Saturday, November 14, 2015

SSIS imports Excel with some blank columns

I am working with SSIS to import an Excel file into SQL Server. Not being an SSIS expert, I usually use the import wizard in SSMS which lets me create the destination table, load the data, and save the package to the file system. Then I will review the wizard-created table, modify any data types as needed, and then generate a proper CREATE TABLE statement.

In some cases however, the wizard does not assign the correct data types, and the saved package does not work - one or more columns will be blank. This is caused by the baked-in behavior of Excel, where it examines the beginning of the data & guesses the data types. If the first few rows are not fully populated with the appropriate data, that's a problem.

The fix for this is remarkably simple, but took me lots of Googling to find the solution Import Excel in SSIS and get Null values in stead of Numeric values posted by Kasper de Jonge...

When you open the package in SSIS, in the Excel connection manager you simply add "IMEX=1" so it looks this:

Excel 8.0;HDR=YES;IMEX=1

which forces SSIS to read the Excel file using the data types you specify in the package.

Friday, October 30, 2015

SSMS Utility Explorer

One of the features of SSMS 2008R2 is the Utility Explorer window, which "connects to Database Engine instances to provide a tree view of all the objects in the SQL Server Utility." (

This feature is available in the Enterprise & Developer Editions.

Out of curiosity, I opened that window to check it out, and then closed the window. Thought that would turn off the feature. However, every time I opened SSMS, the UE window opened too. Easy enough to close it with a single click, but could not turn it off.

I found that there is a config file windows.prf located here:
C:\Users\first_name.last_name\AppData\Roaming\Microsoft\Microsoft SQL Server\100\Tools\Shell


... and luckily there was a backup file in there, so all I had to do is close SSMS, rename the windows.prf to something else, and then rename the backup to windows.prf and Voila! the Utility Explorer window does not open when you launch SSMS.

Wednesday, October 21, 2015

TortoiseSVN and SSMS icon overlays

Tortoise SVN is one of the popular source-control systems, which we use at our office. If you've used this product, when you commit you'll sometimes see a message that a new version is available; I had 1.8.x installed, so this time I did the update but - got bit by version 1.9.2 ...

This is using a recent Windows 7 x64 machine, by the way.

After the update, the Windows folders all had the familiar icon overlays, but when I launched SQL Server Management Studio & hit the File Open dialog, none of the colored icons were present. Hmmm. Google'd about looking for a solution & found numerous registry hacks involving icon overlay keys, keys that were added by/for Groove and/or Windows 10; finally found the answer: version 1.9.2 seems to have a problem.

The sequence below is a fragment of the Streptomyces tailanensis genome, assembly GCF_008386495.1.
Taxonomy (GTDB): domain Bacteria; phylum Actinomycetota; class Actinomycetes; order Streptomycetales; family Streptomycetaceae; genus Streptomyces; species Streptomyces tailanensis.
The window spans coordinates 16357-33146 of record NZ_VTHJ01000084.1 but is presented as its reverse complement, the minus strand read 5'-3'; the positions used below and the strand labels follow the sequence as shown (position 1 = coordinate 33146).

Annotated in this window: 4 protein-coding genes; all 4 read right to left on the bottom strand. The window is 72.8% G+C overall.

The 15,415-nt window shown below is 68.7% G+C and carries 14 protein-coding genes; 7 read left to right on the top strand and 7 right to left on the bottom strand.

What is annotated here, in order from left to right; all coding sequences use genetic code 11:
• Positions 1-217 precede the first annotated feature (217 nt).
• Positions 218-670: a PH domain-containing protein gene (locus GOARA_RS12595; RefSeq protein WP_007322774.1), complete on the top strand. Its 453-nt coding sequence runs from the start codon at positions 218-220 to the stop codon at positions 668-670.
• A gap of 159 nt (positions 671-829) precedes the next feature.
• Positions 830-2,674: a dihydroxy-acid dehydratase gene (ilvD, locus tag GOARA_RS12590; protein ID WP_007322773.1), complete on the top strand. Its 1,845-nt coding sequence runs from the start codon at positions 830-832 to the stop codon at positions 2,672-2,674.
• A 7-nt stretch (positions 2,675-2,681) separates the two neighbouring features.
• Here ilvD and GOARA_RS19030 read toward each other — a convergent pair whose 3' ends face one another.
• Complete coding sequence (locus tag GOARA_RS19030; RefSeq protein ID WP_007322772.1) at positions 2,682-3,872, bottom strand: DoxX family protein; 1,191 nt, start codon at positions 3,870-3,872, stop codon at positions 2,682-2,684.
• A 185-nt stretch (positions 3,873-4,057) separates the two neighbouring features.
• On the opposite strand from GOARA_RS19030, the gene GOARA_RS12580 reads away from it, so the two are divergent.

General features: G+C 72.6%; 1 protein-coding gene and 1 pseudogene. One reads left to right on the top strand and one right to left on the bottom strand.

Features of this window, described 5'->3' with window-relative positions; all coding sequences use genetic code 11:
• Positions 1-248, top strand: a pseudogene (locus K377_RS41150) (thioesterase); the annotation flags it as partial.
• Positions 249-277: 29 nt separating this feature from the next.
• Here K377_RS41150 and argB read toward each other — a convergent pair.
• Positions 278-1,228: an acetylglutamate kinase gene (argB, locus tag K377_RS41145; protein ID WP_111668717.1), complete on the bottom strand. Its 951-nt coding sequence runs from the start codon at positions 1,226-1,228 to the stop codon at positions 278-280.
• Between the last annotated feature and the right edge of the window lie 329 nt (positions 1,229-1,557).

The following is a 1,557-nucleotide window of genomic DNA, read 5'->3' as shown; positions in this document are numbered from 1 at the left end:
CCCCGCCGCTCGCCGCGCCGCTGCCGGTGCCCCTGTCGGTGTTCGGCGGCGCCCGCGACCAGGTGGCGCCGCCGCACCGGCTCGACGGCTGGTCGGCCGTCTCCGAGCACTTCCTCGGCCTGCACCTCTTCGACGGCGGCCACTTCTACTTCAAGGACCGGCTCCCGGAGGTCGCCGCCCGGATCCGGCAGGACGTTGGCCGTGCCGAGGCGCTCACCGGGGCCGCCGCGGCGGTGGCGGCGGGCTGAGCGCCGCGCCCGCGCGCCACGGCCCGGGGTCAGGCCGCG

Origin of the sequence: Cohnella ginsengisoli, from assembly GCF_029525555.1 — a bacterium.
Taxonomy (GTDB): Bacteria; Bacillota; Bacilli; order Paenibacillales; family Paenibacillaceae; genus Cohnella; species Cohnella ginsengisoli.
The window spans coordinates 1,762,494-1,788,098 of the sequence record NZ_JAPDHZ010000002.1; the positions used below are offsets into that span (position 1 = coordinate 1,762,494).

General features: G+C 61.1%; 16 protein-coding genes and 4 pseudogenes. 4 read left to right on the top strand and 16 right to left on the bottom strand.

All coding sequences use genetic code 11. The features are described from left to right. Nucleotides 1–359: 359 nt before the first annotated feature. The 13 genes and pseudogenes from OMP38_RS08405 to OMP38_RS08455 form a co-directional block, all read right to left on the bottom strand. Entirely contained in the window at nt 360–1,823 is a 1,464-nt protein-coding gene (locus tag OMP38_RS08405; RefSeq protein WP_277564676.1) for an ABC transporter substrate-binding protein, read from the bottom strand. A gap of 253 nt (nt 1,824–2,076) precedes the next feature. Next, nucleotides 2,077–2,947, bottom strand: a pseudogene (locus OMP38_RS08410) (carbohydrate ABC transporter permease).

So I uninstalled the 1.9.2 client and downloaded the previous 1.9.1 version, and Voila! the icons all came back. Good times.

Friday, January 09, 2015

sp_who2 with sql text

SQL Server has an undocumented stored procedure sp_who2 that provides information about the connections to the database.

Recently I have been using sp_who2 to track down connections that are "suspended" which in my case means that our MS-Access application is not processing all of the requested data in a timely manner. This can interfere with other users, even though there is no actual blocking going on. Another issue that we're seeing is that users will log-in to their terminal server environment, launch the application & then leave it open for days at a time. Even though the connections are sleeping, they still require some resources on the SQL server.

The task at-hand is 1) determine which connections (SPID's) are suspended & what SQL was running, and 2) determine which connections have been sleeping for more than a day. The first item will reveal the SQL so we can find an alternate solution; the second will allow us to identify the sleepers so we can close them out.

I started by creating a temp table & inserting the sp output, and then running some code to look up the SQL text. . .

    -- set this to the name of your database
    @database sysname = 'my_database',
    @not_sleeping int,
    @not_today int,
    @spid int,
    @sqltext varbinary(128),
    @sql_command nvarchar(4000),
    @today nvarchar(50)

-- LastBatch only provides month & day
SELECT @today = LEFT(CONVERT(nvarchar,GETDATE(),101),5)

-- create temp table to receive sp output, and execute
IF OBJECT_ID(N'tempdb..#sp_who2', N'U') IS NOT NULL
DROP TABLE #sp_who2


    SPID int,
    Status nvarchar(1000) NULL,
    Login sysname NULL,
    HostName sysname NULL,
    BlkBy sysname NULL,
    DBName sysname NULL,
    Command nvarchar(1000) NULL,
    CPUTime int NULL,
    DiskIO int NULL,
    LastBatch nvarchar(1000) NULL,
    ProgramName nvarchar(1000) NULL,
    SPID2 int,

INSERT #sp_who2
EXEC sp_who2

-- look up the sql text for each SPID
ALTER TABLE #sp_who2 ADD sql_command nvarchar(4000)
    SELECT @spid = spid FROM #sp_who2 WHERE sql_command IS NULL

    SELECT @sqltext = sql_handle
    FROM sys.sysprocesses
    WHERE spid = @spid

    SELECT @sql_command = TEXT
    FROM sys.dm_exec_sql_text(@sqltext)

    UPDATE #sp_who2
    SET sql_command = @sql_command
    WHERE spid = @spid
SELECT @not_sleeping = COUNT(*)
FROM #sp_who2
WHERE DBName = @database
 AND status <> 'sleeping'

SELECT @not_today = COUNT(*)
FROM #sp_who2
WHERE DBName = @database
 AND    LEFT(LastBatch,5) <> @today

-- display a list of all SPID's of interest
IF @not_sleeping <> 0 OR @not_today <> 0
        DBName = @database
     AND    (
        Status <> 'sleeping'
        LEFT(LastBatch,5) <> @today

DROP TABLE #sp_who2